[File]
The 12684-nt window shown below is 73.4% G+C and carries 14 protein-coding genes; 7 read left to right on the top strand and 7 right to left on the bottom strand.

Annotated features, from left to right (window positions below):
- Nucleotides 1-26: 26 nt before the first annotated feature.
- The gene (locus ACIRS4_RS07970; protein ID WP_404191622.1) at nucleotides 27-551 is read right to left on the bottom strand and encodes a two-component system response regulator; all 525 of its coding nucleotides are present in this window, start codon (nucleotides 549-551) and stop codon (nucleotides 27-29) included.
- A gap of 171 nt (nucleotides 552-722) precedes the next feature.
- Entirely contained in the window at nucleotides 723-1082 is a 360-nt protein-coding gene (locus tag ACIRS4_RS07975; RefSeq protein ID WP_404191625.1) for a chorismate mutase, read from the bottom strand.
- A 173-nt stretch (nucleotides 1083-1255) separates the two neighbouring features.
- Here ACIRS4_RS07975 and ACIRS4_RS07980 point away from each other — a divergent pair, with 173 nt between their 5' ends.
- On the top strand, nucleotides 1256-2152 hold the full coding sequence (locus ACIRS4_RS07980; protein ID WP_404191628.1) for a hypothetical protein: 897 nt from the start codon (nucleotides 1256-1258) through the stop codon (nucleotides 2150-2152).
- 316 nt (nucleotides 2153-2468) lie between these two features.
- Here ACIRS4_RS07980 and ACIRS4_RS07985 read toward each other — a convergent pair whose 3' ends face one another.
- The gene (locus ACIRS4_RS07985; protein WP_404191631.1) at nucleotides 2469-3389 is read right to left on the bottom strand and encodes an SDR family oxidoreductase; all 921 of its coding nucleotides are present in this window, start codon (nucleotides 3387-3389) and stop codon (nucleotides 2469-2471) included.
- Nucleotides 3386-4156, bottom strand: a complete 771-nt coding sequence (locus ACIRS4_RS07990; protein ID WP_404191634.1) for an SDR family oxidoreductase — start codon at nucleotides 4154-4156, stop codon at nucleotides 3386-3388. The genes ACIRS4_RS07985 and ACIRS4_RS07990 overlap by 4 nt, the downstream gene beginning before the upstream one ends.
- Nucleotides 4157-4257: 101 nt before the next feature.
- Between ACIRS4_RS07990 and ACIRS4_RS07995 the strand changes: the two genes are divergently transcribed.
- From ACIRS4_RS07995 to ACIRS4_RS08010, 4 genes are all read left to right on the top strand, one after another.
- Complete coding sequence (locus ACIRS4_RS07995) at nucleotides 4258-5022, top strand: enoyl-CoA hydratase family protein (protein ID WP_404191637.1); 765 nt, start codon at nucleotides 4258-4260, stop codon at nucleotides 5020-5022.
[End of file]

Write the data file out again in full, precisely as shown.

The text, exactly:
The 12684-nt window shown below is 73.4% G+C and carries 14 protein-coding genes; 7 read left to right on the top strand and 7 right to left on the bottom strand.

Annotated features, from left to right (window positions below):
- Nucleotides 1-26: 26 nt before the first annotated feature.
- The gene (locus ACIRS4_RS07970; protein ID WP_404191622.1) at nucleotides 27-551 is read right to left on the bottom strand and encodes a two-component system response regulator; all 525 of its coding nucleotides are present in this window, start codon (nucleotides 549-551) and stop codon (nucleotides 27-29) included.
- A gap of 171 nt (nucleotides 552-722) precedes the next feature.
- Entirely contained in the window at nucleotides 723-1082 is a 360-nt protein-coding gene (locus tag ACIRS4_RS07975; RefSeq protein ID WP_404191625.1) for a chorismate mutase, read from the bottom strand.
- A 173-nt stretch (nucleotides 1083-1255) separates the two neighbouring features.
- Here ACIRS4_RS07975 and ACIRS4_RS07980 point away from each other — a divergent pair, with 173 nt between their 5' ends.
- On the top strand, nucleotides 1256-2152 hold the full coding sequence (locus ACIRS4_RS07980; protein ID WP_404191628.1) for a hypothetical protein: 897 nt from the start codon (nucleotides 1256-1258) through the stop codon (nucleotides 2150-2152).
- 316 nt (nucleotides 2153-2468) lie between these two features.
- Here ACIRS4_RS07980 and ACIRS4_RS07985 read toward each other — a convergent pair whose 3' ends face one another.
- The gene (locus ACIRS4_RS07985; protein WP_404191631.1) at nucleotides 2469-3389 is read right to left on the bottom strand and encodes an SDR family oxidoreductase; all 921 of its coding nucleotides are present in this window, start codon (nucleotides 3387-3389) and stop codon (nucleotides 2469-2471) included.
- Nucleotides 3386-4156, bottom strand: a complete 771-nt coding sequence (locus ACIRS4_RS07990; protein ID WP_404191634.1) for an SDR family oxidoreductase — start codon at nucleotides 4154-4156, stop codon at nucleotides 3386-3388. The genes ACIRS4_RS07985 and ACIRS4_RS07990 overlap by 4 nt, the downstream gene beginning before the upstream one ends.
- Nucleotides 4157-4257: 101 nt before the next feature.
- Between ACIRS4_RS07990 and ACIRS4_RS07995 the strand changes: the two genes are divergently transcribed.
- From ACIRS4_RS07995 to ACIRS4_RS08010, 4 genes are all read left to right on the top strand, one after another.
- Complete coding sequence (locus ACIRS4_RS07995) at nucleotides 4258-5022, top strand: enoyl-CoA hydratase family protein (protein ID WP_404191637.1); 765 nt, start codon at nucleotides 4258-4260, stop codon at nucleotides 5020-5022.